Cleaning up after completion of the movie

by Glen Whorton

The holidays always slow things down a bit, but we’ve had a busy few weeks since Christmas.

The action picked up almost immediately with Robin Bates hammering on the film production company for the repair of the carpet in the Courtroom.

Part of the sewage pipe.

During the film production many of the crew brought their dogs into the prison. Robin’s legendary persistence has paid off and the company has agreed to pay $4,000 for the replacement of the carpeting.  This should be completed before the end of January.

Good job. Robin! This replacement has been approved by the State Historic Preservation Officer.

Another consequence of the film production was the disintegration of the sewer system in the Courthouse from overuse. The system was serviced by a lift station whose pump has repeatedly failed.

Nevada State Prison Preservation Society paid to have the lift vault pumped. NSPPS Maintenance Chairman Maurice White, accompanied by members Lee Perks, Terry Hubert and Joe Kinsley, dug into the system to determine the problem and found that it suffered a catastrophic failure.

With sewage leaking, they immediately went to work. They determined that the lift station was not needed. They adjusted the grade of the sewer line and installed two new pipes with appropriate couplings. They bedded the line and filled the hole.

We are so grateful for the initiative, skill and effort of our guys.

A fascinating discovery

Krag casing

So … On the last day of this emergency, I’m standing around watching our guys doing the heavy work. I gave myself a 70th birthday gift of a cracked tailbone by falling on a set of stairs. Walking was OK. Lifting a shovel was not going to happen.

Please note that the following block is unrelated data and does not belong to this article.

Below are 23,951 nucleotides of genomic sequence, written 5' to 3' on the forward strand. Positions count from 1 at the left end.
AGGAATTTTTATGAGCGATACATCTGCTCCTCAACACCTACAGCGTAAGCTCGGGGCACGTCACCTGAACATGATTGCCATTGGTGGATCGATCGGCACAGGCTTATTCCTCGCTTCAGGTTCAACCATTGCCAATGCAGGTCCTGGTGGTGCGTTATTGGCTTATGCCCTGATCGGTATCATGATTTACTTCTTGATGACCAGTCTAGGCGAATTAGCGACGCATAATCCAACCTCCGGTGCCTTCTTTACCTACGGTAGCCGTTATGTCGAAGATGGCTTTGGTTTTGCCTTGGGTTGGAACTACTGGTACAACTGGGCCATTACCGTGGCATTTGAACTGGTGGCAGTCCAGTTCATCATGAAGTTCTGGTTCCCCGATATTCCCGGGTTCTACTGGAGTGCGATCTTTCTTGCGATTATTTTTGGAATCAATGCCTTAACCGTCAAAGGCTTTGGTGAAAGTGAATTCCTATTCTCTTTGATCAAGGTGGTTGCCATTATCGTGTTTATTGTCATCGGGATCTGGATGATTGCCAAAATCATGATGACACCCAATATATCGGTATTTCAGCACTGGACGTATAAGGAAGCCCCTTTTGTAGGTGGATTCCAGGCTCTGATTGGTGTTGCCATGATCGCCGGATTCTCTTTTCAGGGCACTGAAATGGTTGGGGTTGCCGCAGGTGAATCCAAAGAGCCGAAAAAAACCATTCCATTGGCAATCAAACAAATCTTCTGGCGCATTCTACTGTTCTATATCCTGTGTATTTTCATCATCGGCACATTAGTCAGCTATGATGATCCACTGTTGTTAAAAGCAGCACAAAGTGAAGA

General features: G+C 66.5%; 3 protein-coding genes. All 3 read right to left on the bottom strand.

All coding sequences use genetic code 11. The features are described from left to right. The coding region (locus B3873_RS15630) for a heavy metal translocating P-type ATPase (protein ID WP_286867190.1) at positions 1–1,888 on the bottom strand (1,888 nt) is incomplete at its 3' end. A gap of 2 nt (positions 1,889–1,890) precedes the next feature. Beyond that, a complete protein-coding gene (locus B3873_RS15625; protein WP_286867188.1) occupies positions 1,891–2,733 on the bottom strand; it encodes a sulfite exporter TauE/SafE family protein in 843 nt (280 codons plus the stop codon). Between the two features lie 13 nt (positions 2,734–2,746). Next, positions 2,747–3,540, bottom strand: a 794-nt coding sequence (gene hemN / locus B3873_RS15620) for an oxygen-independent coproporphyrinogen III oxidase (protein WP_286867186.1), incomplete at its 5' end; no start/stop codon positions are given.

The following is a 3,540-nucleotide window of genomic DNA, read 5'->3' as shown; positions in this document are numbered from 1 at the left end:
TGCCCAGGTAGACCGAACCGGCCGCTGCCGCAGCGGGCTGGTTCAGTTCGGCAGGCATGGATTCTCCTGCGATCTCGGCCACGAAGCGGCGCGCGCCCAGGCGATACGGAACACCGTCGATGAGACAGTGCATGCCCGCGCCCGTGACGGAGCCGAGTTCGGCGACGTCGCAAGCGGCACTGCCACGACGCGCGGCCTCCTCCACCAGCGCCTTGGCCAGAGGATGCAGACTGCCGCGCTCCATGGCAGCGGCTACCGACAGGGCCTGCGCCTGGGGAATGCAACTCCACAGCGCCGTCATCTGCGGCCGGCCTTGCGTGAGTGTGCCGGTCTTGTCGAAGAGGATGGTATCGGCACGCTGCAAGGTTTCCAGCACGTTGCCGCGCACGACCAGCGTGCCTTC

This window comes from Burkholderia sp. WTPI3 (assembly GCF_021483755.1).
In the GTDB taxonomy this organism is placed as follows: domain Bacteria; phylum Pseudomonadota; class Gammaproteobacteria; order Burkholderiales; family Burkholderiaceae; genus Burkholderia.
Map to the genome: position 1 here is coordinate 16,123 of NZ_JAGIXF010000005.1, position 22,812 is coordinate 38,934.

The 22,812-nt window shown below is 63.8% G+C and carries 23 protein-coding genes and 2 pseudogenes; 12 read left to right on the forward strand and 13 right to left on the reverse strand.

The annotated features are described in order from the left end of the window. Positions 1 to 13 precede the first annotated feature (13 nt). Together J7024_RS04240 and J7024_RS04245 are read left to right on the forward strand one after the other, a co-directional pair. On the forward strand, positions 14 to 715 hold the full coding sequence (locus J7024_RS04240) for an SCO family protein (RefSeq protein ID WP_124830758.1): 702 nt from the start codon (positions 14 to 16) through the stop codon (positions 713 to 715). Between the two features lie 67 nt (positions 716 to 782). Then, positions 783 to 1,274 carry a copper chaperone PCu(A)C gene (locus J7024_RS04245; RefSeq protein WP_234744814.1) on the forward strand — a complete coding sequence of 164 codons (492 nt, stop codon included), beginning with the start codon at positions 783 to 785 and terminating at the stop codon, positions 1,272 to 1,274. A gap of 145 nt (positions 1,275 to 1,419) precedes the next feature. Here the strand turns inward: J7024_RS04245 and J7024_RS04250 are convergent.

I strolled over to the vicinity of the pile of debris that was the sewer lift station. I spotted a small, uniform piece of metal on the pavement and knew that this meant something manmade. Carefully bending over I picked up an expended bullet casing. I rubbed off the dirt from the bottom of the shell and was elated.

Lettering on the casing

In case you have trouble deciphering the lettering it says “30-40 KRAG SUPER.”  I know enough about guns to know that this was the bullet used by the Army in the Spanish-American War.

The following is extracted from Wikipedia:

The rimmed .30-40 round, also known as .30 Army, was developed and used in the Model 1892 Krag/Springfield rifle.  Although the .30-40 Krag was the first smokeless powder round adopted by the U.S. military, it retained the “caliber-charge” naming system of earlier black powder cartridges, i.e. a .30-caliber bullet propelled by 40 grains (2.6 g) of smokeless powder. The first use of a smokeless powder round by Winchester was a single shot in 30-40, and it was one of only three rounds chambered for the 1895 Winchester lever action, introduced in 1896.

From the outset, the .30-40 cartridge proved popular for hunting, and was chambered in a variety of firearms. In 1899, a Krag in .30-40 caliber was used to shoot the world-record Rocky Mountain elk. The record stood until the latter half of the 20th century.